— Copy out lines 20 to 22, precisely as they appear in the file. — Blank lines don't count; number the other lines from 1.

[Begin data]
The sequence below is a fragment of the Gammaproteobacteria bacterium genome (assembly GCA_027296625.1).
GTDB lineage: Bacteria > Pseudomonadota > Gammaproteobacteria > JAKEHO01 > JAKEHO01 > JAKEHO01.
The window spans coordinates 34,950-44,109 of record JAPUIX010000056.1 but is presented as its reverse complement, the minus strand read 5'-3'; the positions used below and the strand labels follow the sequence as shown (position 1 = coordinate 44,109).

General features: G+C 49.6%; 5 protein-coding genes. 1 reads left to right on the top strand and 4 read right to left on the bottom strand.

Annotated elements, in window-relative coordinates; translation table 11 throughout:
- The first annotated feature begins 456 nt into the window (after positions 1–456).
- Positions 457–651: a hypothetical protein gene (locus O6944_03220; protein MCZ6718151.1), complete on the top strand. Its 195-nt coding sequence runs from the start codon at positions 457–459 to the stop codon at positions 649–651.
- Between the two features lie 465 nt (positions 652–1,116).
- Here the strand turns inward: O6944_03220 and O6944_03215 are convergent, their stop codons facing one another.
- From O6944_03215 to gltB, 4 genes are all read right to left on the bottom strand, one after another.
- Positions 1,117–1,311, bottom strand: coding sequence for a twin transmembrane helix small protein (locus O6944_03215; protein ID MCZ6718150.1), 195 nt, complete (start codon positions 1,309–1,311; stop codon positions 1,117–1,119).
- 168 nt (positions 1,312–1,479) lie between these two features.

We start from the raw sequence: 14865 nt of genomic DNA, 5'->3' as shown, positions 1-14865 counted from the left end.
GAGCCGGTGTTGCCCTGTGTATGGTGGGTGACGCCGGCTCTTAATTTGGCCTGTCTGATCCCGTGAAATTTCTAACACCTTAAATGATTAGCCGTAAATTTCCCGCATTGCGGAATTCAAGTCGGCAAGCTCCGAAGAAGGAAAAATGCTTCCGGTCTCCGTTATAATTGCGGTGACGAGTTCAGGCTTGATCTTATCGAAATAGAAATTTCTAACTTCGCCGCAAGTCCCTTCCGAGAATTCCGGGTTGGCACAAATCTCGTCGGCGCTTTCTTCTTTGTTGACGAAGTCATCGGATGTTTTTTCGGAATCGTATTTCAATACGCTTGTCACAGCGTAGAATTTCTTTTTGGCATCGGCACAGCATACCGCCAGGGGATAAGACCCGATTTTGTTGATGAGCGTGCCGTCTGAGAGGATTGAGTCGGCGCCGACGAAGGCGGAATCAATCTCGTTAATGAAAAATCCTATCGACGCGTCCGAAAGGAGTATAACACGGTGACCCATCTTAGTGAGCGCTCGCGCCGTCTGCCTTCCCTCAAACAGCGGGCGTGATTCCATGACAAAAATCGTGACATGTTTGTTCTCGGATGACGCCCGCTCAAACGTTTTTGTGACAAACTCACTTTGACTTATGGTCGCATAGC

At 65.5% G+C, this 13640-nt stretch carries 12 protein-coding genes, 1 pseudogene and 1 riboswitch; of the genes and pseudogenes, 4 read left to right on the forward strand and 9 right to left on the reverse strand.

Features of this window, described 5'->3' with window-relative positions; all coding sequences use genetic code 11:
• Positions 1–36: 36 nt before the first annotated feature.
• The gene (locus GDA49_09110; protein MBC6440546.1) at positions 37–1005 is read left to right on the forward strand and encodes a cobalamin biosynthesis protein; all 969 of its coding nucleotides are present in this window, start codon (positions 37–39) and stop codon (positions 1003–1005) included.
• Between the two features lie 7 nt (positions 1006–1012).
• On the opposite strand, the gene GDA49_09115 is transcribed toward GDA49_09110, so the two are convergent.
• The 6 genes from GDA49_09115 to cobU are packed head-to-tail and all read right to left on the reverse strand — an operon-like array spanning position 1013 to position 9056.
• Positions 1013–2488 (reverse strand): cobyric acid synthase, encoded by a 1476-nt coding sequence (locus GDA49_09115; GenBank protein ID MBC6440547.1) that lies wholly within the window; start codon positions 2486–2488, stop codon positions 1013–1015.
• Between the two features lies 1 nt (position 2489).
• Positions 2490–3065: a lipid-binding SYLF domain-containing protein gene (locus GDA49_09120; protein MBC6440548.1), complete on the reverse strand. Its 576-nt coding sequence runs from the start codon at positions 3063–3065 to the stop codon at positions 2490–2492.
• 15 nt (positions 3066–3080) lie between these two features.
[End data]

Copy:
• On the opposite strand, the gene GDA49_09115 is transcribed toward GDA49_09110, so the two are convergent.
• The 6 genes from GDA49_09115 to cobU are packed head-to-tail and all read right to left on the reverse strand — an operon-like array spanning position 1013 to position 9056.
• Positions 1013–2488 (reverse strand): cobyric acid synthase, encoded by a 1476-nt coding sequence (locus GDA49_09115; GenBank protein ID MBC6440547.1) that lies wholly within the window; start codon positions 2486–2488, stop codon positions 1013–1015.